When Marnie enters the film, it ceases to be about Anna and her depression and becomes a game of how long it can possibly take Anna to guess that Marnie is obviously not what she appears. How many strange occurrences can she take in stride, how often she can fail to ask the burning questions any sensible person would ask in the situations she’s thrust into.
Rather than driving the story herself, Anna is pulled along through the rest of the narrative by this golden haired doll-girl. They don’t form a friendship: Marnie declares Anna “her precious discovery” and Anna immediately goes along with it. There’s no sense of her coming out of her shell or grappling with the crippling social anxieties she showed a scene before. Marnie just appears and takes over her life, sweeping us from an interesting and nuanced character piece into a sweeping, schmaltzy melodrama capped off by a contrived revelation better suited for a daytime soap.
I began to grow frustrated with Anna’s sudden lack of agency or reasoning power, started hating the film for its reliance on sentiment rather than character and intrigue. How is it that meeting Marnie is the catalyst that sparks change in Anna? Was a whimsical blonde who stands on the prows of boats really what was missing? Why does Anna immediately become infatuated with Marnie, and open up to her in a way she hasn’t before?
In Princess Mononoke, you can understand how the introduction of Ashitaka brings change and reform to the world. In Castle in the Sky, you can see how Sheeta and Pazu draw strength from each other. But there’s never any sense of an actual relationship between Anna and Marnie. Marnie seems, quite intentionally at that, to be on an entirely different wavelength from Anna. Her half of the conversation feels pre-recorded, like she could be speaking to anyone. Marnie doesn’t form a bond with Anna, Anna gets caught in Marnie’s wake, sucked along like a piece of arm candy. I got a sense more of the bond and connection between Totoro and Satsuki and Mei, and Totoro didn’t even speak.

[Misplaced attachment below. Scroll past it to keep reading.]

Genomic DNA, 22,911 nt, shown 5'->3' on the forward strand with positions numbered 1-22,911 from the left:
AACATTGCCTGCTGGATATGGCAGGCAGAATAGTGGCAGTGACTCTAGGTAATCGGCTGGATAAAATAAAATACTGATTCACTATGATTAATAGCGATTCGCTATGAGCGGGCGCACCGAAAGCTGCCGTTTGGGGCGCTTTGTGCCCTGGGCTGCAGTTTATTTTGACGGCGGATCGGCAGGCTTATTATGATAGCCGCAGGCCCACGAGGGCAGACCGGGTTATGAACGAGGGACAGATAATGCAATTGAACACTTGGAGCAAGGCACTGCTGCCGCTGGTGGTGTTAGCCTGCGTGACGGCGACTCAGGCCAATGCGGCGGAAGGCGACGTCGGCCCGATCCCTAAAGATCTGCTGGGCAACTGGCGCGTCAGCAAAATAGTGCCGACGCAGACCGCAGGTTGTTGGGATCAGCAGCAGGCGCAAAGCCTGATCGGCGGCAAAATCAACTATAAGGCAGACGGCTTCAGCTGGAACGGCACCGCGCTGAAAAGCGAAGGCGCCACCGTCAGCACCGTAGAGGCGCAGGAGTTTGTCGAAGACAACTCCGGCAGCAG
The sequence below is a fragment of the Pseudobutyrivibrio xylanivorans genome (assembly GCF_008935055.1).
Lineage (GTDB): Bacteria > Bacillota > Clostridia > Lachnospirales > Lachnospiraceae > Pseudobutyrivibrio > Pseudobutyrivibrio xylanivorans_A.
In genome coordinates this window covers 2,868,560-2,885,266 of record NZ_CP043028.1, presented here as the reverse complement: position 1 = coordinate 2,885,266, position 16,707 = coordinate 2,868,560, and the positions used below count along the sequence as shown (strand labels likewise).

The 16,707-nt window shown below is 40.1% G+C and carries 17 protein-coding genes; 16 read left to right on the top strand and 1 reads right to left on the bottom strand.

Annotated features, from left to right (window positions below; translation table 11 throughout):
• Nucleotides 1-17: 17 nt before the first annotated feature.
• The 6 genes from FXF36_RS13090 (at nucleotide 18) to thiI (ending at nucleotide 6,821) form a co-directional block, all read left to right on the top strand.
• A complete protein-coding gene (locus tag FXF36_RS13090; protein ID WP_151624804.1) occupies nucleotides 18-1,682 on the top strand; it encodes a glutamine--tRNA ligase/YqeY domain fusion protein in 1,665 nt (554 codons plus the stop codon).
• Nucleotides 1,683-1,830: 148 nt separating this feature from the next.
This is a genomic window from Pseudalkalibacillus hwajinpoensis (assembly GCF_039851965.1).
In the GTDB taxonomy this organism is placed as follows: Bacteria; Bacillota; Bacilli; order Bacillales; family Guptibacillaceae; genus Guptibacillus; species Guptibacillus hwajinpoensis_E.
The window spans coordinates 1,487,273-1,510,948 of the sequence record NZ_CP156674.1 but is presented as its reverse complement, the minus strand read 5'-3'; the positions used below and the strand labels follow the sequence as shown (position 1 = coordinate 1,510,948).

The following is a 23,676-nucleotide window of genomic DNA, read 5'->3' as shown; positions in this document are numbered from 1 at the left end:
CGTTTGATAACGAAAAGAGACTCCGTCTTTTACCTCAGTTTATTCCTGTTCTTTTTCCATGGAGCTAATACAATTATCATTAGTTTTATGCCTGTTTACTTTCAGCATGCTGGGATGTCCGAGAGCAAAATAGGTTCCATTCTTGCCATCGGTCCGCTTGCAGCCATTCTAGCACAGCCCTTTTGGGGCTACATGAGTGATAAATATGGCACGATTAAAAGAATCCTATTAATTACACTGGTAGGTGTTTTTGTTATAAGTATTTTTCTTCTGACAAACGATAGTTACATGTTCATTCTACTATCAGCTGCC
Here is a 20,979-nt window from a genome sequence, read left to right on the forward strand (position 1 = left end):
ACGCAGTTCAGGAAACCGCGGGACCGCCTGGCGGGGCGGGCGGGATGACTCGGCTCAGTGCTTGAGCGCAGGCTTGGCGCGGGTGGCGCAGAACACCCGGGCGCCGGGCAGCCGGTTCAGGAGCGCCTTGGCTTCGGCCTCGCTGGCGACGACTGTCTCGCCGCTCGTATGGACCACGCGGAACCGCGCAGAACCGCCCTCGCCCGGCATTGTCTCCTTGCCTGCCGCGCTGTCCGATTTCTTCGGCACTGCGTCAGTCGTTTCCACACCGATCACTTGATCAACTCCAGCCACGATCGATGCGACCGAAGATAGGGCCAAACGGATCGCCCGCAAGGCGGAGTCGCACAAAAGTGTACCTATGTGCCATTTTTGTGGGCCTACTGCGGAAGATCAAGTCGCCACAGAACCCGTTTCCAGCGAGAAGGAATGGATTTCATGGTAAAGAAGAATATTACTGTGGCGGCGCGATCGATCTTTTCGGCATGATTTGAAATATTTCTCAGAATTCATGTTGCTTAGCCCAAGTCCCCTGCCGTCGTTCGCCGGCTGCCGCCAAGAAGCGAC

And since the relationship between Anna and Marnie is what drives the plot, this and Anna’s stout refusal to get the picture makes the film alternately dull and frustrating. The music soars and tears flow and I feel empty inside, completely uninterested in the characters and their relationship. If anything, I yearn for the days before Marnie flounced into the film and Anna’s emotional turmoil felt like the core of the film.
When I try and view When Marnie Was There as a film in its own right, it comes up as merely harmless. Melodramatic fluff straight out of a dime novel tear-jerker, something Nicholas Sparks would cook up, perhaps. But as the potentially last Ghibli film, all I want to do is stamp When Marnie Was Here into the dust and bury it so that I can go play the previous year’s one-two-punch of emotional and thematic depth (The Wind Rises) and artistic vision (The Tale of Princess Kaguya).
When Marnie Was There‘s worst enemy is its context. If the rumors prove to be untrue and Ghibli rises again to produce more films, this one can join the ranks as a pretty but ultimately toothless B-entry in the studio library. But if history does make this the last Ghibli film, and this was really the last time I’ll ever get to see that blue logo precede a new film, When Marnie Was There is frustrating for how much of a shallow note it ends the Ghibli legacy on.